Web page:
In January, 1953 plaintiffs closed the deal for the purchase of the land on which, in 1954, they built and moved into a $50,000.00 home. The easement contemplated by the contract was not included in the deed and the complaint alleged that the defendants have failed and refused to comply with plaintiffs' demands for a conveyance of such easement. The pleadings apparently included no affirmative defenses.

At the close of plaintiffs' testimony the chancellor granted defendants' motion to deny the principal relief sought, holding that the contract was not sufficiently definite for specific enforcement. The order also found the evidence insufficient to demonstrate the extent of damages prayed by way of alternative relief, but jurisdiction was retained to hear additional testimony with respect to plaintiffs' damages resulting from defendants' failure to perform.

It appears that for a considerable time prior to institution of suit two indirect routes of ingress and egress had been used permissively by the plaintiffs over land already owned by the defendants. These routes were discontinued for reasons unnecessary to this opinion. The defendants, however, constructed a roadway, route "C", which provided a direct route over and along the boundary of a tract of land acquired by the defendants subsequent to their contract with the plaintiffs. This route likewise has been used permissively by the plaintiffs. As to this last route the chancellor stated in his memorandum opinion:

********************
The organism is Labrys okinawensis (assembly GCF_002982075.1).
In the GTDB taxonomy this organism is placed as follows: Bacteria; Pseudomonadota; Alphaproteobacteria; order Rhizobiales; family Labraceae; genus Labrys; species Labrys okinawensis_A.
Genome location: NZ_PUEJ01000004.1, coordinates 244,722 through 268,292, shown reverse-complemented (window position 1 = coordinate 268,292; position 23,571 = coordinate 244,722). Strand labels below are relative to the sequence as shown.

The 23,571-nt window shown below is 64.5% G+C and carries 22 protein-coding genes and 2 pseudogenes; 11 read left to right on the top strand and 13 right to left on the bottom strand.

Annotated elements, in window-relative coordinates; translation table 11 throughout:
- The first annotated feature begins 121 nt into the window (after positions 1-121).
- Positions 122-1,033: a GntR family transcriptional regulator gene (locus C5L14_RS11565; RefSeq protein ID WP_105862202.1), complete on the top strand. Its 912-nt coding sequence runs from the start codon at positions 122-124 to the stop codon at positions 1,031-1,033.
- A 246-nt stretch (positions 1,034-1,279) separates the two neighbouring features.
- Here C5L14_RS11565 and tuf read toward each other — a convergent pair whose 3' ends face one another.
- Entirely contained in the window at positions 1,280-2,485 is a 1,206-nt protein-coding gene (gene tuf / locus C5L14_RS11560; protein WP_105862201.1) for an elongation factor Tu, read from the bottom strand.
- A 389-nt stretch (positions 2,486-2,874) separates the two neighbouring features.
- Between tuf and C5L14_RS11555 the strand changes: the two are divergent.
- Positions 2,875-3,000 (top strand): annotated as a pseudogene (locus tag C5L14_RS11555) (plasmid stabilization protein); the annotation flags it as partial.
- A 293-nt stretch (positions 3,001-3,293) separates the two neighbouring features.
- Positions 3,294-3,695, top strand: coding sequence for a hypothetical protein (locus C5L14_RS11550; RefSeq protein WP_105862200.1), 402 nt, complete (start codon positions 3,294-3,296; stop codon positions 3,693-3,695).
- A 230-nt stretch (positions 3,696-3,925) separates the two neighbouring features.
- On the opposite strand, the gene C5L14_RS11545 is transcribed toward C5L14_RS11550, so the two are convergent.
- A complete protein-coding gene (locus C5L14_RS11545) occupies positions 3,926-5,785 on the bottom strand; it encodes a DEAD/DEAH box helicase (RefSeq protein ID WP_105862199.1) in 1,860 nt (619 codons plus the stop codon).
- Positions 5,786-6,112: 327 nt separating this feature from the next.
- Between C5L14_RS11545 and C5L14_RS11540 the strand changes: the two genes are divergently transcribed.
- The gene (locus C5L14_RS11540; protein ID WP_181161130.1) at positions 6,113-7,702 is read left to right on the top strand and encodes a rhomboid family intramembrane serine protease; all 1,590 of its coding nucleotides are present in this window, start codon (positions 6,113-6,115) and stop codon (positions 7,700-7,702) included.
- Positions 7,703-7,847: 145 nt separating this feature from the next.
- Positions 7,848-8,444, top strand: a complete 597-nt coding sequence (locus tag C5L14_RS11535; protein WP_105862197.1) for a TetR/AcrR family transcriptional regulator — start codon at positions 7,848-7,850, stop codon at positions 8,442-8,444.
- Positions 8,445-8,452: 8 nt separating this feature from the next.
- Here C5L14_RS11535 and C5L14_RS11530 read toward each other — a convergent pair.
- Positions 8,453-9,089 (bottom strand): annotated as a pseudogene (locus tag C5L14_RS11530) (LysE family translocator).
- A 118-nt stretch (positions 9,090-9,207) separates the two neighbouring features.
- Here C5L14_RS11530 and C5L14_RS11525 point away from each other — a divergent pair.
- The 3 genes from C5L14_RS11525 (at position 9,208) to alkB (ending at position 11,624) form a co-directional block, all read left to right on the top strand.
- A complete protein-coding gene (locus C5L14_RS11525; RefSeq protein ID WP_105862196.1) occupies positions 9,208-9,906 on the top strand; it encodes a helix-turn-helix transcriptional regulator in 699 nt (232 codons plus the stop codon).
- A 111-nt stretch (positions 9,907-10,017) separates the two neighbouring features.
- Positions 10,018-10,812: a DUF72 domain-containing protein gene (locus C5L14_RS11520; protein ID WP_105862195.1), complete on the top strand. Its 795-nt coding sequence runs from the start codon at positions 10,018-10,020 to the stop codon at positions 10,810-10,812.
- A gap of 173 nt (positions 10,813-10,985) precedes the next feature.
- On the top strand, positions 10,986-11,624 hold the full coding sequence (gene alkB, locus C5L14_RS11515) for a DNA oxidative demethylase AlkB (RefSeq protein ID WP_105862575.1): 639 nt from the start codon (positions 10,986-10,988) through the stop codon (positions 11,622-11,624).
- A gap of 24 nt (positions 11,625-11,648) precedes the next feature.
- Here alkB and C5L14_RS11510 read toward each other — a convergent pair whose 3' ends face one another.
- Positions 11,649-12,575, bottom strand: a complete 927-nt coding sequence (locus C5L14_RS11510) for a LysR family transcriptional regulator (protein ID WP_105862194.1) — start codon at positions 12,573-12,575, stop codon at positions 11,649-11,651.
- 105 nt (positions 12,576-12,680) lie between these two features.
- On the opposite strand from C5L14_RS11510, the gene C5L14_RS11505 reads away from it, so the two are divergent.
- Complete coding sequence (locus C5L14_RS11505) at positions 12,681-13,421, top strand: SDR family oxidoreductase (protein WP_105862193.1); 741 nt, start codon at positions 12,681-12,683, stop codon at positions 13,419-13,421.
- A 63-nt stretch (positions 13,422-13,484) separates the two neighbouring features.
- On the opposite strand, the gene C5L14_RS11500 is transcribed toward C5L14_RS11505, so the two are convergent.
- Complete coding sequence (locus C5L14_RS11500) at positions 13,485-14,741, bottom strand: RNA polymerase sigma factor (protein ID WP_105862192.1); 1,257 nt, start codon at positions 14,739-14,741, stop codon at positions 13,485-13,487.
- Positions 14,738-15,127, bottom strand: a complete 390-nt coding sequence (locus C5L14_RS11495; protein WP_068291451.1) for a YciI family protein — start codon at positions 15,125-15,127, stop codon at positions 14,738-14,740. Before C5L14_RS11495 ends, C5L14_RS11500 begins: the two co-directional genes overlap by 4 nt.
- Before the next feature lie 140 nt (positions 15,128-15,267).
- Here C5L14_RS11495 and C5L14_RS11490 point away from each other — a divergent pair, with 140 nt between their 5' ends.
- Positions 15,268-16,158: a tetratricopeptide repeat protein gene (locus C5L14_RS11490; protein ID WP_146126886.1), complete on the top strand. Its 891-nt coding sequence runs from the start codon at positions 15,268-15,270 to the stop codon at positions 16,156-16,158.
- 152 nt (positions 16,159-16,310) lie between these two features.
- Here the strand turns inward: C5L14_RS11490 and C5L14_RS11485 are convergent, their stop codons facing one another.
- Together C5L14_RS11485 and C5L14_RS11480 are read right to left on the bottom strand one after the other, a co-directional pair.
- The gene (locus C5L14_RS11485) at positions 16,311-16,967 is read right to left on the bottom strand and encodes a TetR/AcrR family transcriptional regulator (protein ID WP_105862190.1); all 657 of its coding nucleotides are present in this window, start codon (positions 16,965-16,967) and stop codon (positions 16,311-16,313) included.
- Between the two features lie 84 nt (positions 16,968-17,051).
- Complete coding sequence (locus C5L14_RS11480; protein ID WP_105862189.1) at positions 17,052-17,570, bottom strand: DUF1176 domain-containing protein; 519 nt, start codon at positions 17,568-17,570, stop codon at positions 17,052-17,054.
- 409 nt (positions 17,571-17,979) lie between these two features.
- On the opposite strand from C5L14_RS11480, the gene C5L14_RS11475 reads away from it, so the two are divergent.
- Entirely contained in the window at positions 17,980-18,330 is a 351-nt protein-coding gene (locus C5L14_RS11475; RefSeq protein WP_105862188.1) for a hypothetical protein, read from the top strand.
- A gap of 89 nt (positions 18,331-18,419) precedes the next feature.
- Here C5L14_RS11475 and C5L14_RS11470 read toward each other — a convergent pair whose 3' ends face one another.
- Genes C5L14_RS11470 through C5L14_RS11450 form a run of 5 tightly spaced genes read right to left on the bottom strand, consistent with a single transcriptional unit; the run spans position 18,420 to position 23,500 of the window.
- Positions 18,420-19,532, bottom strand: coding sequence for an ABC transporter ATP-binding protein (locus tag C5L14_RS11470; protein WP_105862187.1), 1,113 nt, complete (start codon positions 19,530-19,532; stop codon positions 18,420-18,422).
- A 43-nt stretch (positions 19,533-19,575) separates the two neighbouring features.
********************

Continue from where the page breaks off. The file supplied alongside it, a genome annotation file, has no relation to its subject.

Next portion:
"While defendant did acquire the property * * * there is a total absence of evidence that he agreed to do so. The court is not aware of any principle of law or rule of property to the effect that an agreement to grant an easement over land not owned or for the acquisition of which the grantor was not obligated by such agreement would be construed to include a grant over such after-acquired tract. * * *"